Mourning the loss of the NJC’s board chair


Bill Robinson was a lawyer’s lawyer and the judiciary’s tireless ally

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The funeral for NJC Board of Trustees Chair Wm. T. (Bill) Robinson III will take place Friday morning in Edgewood, Kentucky. New President Benes Aldana plans to attend along with three of Mr. Robinson’s fellow board members ­and a past trustee.

It could be said that Mr. Robinson, who died May 9 after a seven-month battle with lung cancer, knew how to live and how to face the end of life.

On the day, April 25, 2017, when his doctors informed him there was no use in continuing treatments, he wrote to friends: “It’s been a long but positive day … even the greatest poems, movies and books must have an ending.”

His came two weeks later.

Friends and associates know that he typically ended letters and emails with a rousing “Upward and Onward!” On April 25, it was “THANKS – now nowhere to go but UPWARD and ONWARD!!!” He was 72.

He leaves behind his wife of 48 years, Joan; his son Tay and four grandchildren, along with untold numbers of friends and admirers from a long and successful legal career highlighted by his service as president of the American Bar Association from 2011–12.

He joined the NJC Board of Trustees in 2013 and was named chair in June 2016.

“Bill was remarkably dedicated to The National Judicial College,” said Chair-Elect Kim D. Hogrefe, who served as acting chair while Mr. Robinson was ill. “Even when his illness prevented him from travelling to Board events, he actively participated by phone from healthcare facilities and from home. The faith and positive attitude with which he dealt with his disease will continue to inspire those of us who had the privilege to have known and worked with him.”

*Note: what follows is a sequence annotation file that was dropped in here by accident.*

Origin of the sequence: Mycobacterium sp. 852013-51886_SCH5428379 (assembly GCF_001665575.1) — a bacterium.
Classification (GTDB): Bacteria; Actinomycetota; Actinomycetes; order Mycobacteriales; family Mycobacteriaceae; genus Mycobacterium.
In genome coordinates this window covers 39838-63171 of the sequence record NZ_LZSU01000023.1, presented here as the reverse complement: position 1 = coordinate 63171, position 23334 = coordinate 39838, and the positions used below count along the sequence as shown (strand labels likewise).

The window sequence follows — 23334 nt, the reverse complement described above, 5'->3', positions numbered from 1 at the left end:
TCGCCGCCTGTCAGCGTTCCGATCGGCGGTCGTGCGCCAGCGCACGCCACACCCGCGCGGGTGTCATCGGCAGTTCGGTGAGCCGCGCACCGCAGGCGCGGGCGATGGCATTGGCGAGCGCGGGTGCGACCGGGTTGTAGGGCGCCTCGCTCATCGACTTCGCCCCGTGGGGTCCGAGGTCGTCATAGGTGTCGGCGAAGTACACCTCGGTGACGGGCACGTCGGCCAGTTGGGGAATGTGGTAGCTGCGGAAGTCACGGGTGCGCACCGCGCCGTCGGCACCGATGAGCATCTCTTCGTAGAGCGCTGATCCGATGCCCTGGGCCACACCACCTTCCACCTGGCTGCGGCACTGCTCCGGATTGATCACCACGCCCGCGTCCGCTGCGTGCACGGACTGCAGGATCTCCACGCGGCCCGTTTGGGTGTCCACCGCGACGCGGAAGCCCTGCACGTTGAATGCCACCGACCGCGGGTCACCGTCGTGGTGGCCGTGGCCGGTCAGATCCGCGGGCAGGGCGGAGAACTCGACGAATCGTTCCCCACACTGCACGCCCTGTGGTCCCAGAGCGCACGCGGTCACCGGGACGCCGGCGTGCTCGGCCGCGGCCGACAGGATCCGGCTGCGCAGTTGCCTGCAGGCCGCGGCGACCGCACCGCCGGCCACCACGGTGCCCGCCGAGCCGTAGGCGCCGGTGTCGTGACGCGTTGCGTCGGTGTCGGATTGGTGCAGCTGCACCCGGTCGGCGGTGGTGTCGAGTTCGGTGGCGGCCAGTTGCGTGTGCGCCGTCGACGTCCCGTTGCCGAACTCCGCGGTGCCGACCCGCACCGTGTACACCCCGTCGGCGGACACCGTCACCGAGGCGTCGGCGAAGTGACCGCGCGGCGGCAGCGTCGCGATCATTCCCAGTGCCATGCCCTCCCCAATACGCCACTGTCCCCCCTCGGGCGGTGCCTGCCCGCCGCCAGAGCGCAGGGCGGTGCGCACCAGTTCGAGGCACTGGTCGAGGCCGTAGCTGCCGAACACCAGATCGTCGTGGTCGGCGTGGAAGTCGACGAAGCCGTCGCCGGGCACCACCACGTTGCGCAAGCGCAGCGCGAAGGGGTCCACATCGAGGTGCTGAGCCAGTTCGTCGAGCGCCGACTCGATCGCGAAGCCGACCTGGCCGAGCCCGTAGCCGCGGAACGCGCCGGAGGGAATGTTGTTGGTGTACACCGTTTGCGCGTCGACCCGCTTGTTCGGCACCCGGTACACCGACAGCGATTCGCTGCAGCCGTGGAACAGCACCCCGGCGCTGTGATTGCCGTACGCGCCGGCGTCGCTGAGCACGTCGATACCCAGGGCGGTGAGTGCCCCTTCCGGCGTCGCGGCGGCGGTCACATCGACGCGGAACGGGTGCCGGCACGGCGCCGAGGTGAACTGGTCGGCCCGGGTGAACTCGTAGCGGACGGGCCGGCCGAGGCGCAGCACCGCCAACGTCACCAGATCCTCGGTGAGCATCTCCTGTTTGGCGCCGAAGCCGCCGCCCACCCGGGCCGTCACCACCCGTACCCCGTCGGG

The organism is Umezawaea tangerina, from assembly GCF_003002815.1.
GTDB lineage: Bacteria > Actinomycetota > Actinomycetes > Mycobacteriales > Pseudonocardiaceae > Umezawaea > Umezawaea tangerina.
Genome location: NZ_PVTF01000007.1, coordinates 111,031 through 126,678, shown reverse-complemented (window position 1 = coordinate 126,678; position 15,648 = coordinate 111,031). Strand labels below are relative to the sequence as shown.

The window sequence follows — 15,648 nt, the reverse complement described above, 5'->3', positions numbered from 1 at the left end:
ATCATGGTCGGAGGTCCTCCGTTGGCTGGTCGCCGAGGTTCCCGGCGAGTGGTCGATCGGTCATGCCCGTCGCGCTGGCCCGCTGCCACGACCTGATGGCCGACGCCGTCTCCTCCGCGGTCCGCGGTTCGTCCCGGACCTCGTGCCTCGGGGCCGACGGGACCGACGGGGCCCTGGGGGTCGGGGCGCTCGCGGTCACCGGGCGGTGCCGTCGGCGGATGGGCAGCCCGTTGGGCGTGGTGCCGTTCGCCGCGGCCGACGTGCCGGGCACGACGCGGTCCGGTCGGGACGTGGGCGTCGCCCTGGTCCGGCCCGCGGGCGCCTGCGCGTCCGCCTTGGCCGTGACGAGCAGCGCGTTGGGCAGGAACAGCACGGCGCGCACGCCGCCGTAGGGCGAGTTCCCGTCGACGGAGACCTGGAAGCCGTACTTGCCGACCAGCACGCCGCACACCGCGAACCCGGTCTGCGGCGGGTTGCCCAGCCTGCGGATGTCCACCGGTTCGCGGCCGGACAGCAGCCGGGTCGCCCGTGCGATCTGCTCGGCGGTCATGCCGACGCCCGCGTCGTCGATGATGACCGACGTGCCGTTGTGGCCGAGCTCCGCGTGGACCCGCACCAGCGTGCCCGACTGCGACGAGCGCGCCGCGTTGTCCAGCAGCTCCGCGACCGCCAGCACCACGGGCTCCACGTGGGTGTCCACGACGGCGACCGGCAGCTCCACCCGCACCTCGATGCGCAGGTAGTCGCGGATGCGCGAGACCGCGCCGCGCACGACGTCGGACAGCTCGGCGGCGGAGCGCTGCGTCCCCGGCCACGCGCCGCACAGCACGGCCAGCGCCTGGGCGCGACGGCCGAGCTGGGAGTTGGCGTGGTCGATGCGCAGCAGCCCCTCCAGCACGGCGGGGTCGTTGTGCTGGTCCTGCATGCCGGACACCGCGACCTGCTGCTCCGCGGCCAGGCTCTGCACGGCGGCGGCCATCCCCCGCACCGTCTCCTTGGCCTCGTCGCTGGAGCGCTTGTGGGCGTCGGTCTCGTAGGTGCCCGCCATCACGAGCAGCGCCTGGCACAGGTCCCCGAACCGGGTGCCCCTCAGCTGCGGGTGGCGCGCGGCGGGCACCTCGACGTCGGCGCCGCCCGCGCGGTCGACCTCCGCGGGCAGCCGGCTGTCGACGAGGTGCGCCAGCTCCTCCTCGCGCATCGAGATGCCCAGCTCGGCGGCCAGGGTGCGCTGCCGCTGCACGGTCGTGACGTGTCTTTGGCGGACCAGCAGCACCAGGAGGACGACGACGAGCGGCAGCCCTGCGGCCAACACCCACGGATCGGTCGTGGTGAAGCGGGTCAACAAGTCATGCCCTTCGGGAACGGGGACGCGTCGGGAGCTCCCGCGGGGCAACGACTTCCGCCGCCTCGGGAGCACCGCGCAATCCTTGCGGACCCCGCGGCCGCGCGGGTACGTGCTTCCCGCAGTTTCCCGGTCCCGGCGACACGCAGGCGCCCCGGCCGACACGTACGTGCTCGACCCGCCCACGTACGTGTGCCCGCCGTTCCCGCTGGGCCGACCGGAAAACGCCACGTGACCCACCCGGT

Mr. Robinson’s dedication to the causes he believed in – especially law and the judiciary – amazed many. He ended his legal career as member-in-charge of the Northern Kentucky office of the multi-state law firm Frost Brown Todd LLC; he specialized in civil litigation. But over the years he also served as a volunteer leader of an astonishing array of professional and charitable organizations. His profile on the Frost Brown Todd website, printed out, ran 12 pages. The list of his ABA roles alone filled a page and a half. At the time of his death he remained chair of the ABA’s Standing Committee on the American Judicial System.

He was once asked, when he was past 65 but before his cancer diagnosis, if he planned to retire. His answer: “No. Being a lawyer is who I am, it’s not what I do. You can’t retire from who you are.”

After a year as the ABA’s president-elect, he took over as president of the organization in 2011. He made no secret of his top priority. As he would soon write in the ABA Judicial Division’s Judges Journal magazine, funding cuts to state courts, brought on by the economic collapse of a few years earlier, had reached serious, even ludicrous levels. New Hampshire’s state judiciary had been forced to suspend all civil jury trials for a year. In Ohio, a municipal court announced that no new cases could be filed unless the litigants brought their own paper to the courthouse.